June 2008




False high pressure readings

by Rich Daly EyeWorld Contributing Editor



Patient eyes three days post-op after undergoing DSEK with peripheral scraping

Source: Mark A. Terry, M.D.

Study findings indicate that ophthalmologists should not disregard high IOP readings in DSEK eyes as inaccurate

The thicker corneas that result from DSEK do not necessarily provide inaccurately high intraocular pressure readings, according to recent research.

A first-time study of the effect of increased corneal thickness after Descemet’s stripping endothelial keratoplasty (DSEK) on intraocular pressure (IOP) measurement did not find false high readings, which are generally expected from thick corneas. The finding led the study authors to recommend that ophthalmologists who find high IOP readings with Goldmann applanation tonometry (GAT) in post-DSEK eyes not to disregard them.

“We believe that elevated IOP GAT readings following DSEK should raise the suspicion of a truly elevated IOP,” the authors wrote in the study.

The prospective cross-sectional study evaluated 50 eyes of 38 patients with successful DSEK at least three months prior to testing. The IOPs were measured with GAT, pneumatonometry, and dynamic contour tonometry (DCT) in an unmasked randomized sequence, and central corneal thickness (CCT) was measured by ultrasonic pachymetry.

The study, published in the March issue of the American Journal of Ophthalmology, found that the IOP measurements from pneumatonometry and DCT were significantly higher than GAT, while the difference between pneumatonometry and DCT readings were not statistically significant.

The study did not find significant correlations between IOP and corneal thickness among these patients.

Farnaz Memarzadeh, M.D., assistant professor of ophthalmology, Doheny Eye Center, Los Angeles, said she was surprised by the central finding of the study. “What I think this paper highlights is the importance of corneal biomechanics other than pachymetry and their effect on the readings that we obtain with GAT,” Dr. Memarzadeh said. “The importance of factors such as viscosity, rigidity and elasticity, hydration, and other factors—some of which we don’t fully understand—may indeed far outweigh the effect of central corneal thickness in what we are measuring with GAT.”

Any of those factors can be altered by any type of corneal incisional surgery, such as RK, LASIK, or DSEK.

Kenneth M. Goins, M.D., professor of ophthalmology, University of Iowa Hospitals, Iowa City, said he was not surprised that an artificially high GAT reading was not found in DSEK patients.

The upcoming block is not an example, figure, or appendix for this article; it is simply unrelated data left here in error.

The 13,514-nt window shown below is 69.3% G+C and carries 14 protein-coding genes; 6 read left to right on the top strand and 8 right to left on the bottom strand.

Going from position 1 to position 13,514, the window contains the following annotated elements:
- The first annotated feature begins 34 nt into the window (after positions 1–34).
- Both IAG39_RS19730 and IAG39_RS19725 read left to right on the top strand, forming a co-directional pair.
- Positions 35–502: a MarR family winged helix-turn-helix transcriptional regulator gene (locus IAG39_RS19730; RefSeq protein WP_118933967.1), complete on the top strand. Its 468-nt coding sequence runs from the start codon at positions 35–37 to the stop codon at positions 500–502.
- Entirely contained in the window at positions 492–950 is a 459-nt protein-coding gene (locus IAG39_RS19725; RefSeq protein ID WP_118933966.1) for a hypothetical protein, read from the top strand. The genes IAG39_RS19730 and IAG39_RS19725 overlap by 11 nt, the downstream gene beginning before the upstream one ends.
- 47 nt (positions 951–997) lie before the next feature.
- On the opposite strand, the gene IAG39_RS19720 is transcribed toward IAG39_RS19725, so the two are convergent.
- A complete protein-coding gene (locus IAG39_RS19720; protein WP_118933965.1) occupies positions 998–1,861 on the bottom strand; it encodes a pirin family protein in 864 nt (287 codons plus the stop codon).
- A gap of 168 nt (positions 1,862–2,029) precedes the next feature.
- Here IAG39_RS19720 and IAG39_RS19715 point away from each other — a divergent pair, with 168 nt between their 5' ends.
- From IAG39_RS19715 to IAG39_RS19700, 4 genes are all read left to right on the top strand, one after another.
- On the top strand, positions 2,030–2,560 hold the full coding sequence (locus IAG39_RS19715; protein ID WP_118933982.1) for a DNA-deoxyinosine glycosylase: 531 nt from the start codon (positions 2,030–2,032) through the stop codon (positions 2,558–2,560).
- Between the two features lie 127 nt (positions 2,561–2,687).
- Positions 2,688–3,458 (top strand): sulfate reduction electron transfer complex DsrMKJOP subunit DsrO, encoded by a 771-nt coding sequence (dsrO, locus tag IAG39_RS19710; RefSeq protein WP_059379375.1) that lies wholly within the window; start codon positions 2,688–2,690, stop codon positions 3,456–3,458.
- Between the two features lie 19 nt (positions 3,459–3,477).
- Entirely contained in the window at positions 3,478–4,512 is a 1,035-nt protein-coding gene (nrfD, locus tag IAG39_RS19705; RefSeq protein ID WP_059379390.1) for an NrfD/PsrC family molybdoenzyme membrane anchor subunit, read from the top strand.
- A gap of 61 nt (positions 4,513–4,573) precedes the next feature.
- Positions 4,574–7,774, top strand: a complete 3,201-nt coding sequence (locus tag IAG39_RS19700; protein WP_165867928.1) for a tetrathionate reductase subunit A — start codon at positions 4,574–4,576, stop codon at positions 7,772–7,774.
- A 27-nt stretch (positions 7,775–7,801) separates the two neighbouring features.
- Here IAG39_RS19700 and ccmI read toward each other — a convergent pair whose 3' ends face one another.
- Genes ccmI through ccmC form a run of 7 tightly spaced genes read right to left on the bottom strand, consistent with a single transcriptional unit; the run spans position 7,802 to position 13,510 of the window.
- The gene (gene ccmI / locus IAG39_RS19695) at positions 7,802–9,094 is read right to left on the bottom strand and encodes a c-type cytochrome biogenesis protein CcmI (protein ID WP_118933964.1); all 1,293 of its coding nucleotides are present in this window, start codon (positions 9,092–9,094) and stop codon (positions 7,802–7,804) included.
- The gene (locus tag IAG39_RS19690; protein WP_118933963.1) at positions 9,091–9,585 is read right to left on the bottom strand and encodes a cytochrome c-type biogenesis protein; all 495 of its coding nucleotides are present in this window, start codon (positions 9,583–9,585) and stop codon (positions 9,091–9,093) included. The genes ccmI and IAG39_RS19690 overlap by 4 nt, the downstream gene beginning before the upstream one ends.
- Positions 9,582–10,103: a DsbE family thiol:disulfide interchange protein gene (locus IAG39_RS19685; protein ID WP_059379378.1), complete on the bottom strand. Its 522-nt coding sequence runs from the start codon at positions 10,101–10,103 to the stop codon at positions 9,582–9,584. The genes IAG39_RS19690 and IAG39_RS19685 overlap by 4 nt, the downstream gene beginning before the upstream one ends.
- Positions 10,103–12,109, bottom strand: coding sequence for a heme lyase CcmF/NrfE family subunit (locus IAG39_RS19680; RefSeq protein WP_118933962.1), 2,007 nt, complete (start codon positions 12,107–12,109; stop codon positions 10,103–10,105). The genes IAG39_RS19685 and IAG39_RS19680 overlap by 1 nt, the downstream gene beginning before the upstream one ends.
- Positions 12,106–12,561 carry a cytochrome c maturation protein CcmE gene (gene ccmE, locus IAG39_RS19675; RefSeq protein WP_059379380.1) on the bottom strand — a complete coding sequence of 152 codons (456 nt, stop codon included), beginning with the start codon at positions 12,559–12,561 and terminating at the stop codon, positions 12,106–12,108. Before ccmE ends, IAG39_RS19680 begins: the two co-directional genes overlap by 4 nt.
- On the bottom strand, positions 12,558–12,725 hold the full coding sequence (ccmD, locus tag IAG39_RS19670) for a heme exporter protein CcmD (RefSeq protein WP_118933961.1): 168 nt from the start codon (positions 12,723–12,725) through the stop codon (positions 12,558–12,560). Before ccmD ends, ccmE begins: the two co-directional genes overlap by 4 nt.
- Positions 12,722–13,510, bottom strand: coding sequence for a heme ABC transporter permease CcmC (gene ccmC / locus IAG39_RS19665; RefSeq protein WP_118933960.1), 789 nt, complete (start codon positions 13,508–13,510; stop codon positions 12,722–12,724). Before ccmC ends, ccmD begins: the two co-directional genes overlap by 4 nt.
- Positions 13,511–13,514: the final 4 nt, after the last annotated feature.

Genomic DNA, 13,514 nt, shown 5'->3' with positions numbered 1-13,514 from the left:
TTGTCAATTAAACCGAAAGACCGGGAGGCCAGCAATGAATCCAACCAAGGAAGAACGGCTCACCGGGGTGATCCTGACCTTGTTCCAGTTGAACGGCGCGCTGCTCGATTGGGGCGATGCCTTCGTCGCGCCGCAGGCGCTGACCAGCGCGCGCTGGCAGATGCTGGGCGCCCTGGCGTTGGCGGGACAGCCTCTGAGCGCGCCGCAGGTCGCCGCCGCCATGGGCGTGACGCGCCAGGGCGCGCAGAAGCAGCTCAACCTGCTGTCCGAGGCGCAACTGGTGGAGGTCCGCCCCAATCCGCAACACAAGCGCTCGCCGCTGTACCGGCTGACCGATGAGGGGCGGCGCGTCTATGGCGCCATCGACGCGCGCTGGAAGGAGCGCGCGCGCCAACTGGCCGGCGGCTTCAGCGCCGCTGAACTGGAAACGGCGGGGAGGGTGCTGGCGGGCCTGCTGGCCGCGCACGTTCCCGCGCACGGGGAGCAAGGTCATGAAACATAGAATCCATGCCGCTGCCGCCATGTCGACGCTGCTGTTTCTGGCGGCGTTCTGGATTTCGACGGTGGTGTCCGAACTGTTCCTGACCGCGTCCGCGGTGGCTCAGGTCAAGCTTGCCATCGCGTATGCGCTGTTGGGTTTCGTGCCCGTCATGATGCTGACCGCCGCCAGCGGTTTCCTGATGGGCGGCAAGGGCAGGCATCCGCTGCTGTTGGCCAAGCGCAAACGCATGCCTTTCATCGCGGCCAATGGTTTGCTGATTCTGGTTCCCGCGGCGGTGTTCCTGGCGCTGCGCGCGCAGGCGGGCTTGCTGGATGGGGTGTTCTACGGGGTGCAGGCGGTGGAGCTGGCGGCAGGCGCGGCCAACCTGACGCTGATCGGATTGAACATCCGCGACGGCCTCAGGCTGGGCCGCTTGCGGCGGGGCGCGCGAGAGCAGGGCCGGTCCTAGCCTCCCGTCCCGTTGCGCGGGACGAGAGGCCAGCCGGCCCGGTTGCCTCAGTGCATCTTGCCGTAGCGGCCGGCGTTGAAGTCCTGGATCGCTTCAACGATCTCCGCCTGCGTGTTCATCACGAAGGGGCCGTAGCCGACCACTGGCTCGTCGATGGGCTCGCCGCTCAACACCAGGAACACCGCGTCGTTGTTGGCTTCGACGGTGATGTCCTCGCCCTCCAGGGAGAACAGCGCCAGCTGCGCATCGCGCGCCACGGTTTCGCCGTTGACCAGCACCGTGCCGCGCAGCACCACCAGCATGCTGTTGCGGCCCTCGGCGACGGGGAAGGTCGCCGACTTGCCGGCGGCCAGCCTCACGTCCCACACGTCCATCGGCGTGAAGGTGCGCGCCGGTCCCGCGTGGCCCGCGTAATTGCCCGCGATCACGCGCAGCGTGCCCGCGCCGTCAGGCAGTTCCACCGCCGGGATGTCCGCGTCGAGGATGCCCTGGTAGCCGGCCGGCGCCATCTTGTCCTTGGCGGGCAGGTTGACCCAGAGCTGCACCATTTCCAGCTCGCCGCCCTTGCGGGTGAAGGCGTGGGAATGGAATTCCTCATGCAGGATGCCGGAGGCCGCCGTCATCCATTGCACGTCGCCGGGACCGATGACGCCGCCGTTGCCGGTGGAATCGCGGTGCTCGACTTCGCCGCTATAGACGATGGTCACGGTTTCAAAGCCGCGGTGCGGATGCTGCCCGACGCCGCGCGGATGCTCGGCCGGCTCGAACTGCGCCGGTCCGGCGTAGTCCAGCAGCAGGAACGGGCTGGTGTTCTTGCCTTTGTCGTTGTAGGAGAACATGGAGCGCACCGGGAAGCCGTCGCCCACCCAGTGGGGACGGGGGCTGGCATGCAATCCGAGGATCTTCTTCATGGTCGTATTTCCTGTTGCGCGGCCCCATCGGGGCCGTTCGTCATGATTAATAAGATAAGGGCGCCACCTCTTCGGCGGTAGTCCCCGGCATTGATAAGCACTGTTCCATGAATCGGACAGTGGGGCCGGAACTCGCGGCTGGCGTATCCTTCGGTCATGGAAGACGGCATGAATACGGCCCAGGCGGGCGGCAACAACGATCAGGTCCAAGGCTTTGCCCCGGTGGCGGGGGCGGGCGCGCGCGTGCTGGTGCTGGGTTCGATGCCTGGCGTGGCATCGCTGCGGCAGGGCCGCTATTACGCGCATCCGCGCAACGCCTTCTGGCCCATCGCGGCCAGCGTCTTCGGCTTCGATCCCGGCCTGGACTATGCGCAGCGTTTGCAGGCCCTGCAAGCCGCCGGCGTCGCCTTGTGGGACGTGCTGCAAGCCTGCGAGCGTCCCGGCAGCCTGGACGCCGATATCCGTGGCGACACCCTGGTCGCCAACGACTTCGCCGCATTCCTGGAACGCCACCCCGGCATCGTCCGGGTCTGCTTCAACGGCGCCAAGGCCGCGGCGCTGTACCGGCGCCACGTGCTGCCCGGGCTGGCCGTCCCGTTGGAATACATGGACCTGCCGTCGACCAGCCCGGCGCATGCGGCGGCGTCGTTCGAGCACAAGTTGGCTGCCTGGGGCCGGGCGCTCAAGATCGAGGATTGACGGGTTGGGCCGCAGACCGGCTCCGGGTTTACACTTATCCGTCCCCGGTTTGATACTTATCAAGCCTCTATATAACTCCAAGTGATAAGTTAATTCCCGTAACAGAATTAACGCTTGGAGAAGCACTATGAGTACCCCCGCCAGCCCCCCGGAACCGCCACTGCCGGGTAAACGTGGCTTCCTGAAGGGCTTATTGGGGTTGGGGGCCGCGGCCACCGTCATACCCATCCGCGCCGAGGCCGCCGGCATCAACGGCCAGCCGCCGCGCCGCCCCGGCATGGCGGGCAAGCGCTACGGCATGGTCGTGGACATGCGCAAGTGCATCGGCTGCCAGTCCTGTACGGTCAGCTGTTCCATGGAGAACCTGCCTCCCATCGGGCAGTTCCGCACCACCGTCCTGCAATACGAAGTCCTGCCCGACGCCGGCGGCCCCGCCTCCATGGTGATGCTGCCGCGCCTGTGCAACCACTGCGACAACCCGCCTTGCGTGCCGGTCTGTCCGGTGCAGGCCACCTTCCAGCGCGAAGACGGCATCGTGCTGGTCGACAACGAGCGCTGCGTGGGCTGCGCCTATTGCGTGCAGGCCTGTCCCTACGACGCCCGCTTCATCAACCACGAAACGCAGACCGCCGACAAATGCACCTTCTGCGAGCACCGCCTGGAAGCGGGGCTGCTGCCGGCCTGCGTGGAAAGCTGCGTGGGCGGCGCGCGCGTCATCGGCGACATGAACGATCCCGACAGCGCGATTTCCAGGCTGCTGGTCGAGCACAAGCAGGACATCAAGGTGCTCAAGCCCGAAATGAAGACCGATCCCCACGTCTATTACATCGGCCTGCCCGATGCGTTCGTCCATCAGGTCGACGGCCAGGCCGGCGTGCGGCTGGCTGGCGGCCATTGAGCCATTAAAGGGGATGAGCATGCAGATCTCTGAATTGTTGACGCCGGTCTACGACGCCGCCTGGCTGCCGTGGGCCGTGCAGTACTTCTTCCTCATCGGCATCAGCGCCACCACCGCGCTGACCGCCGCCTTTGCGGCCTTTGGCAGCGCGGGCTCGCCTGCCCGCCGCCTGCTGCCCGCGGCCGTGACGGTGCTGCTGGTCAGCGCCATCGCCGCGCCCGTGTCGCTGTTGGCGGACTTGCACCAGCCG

“The final IOP depends upon the diagnosis and the duration of corneal edema pre-operatively prior to DSAEK,” Dr. Goins wrote in comments to EyeWorld. “Patients with Fuchs’ Dystrophy and those with prolonged corneal edema may actually lose mechanical strength or have more elasticity, as seen with keratoconus.”

Dr. Memarzadeh cautioned that the study findings do not warrant concluding that DSEK corneas behave like normal or thin normal corneas because the sample size is too small to draw that conclusion and because eyes that were only three months post-op were included in the study.

It is quite possible for eyes that have undergone corneal endothelial transplant to have edema for up to about six months afterward, she said. Although the investigators excluded eyes with “clinical” evidence of edema, corneas may have some degree of swelling and edema that is not clinically evident by slit lamp examination. Any amount of edema may alter the biomechanical properties of the cornea. Dr. Goins agreed with the authors’ hypothesis that the partial-thickness graft did not influence the measurements biomechanically because the graft was only attached centrally and not at the limbus. The low dose use of steroids by most post-DSEK patients did not appear to significantly affect the findings, Dr. Goins said.

Although the findings were significant and warrant further study, he noted that the small size of the study limited any conclusions drawn from it to generalizations. One area in particular that would need more research was the finding of no significant correlation between IOP and corneal thickness. Among the further research that is needed, he said, is an examination of the change in IOP and incidence of glaucoma after DSAEK.

Dr. Goins pointed out that research from the deep lamellar endothelial keratoplasty (DLEK) database maintained by the University of Iowa Hospitals has shown that DLEK results in a “moderate risk” of developing ocular hypertension or glaucoma and worsening of pre-existing disease.

“The risk appears lower than that published for penetrating keratoplasty,” Dr. Goins said about previous research.

Editors’ note: Drs. Memarzadeh and Goins have no financial interests related to their comments.

Contact information
Goins: 319-356-2861, kenneth-goins@uiowa.edu
Memarzadeh: 323-442-6415, FMemarzadeh@doheny.org

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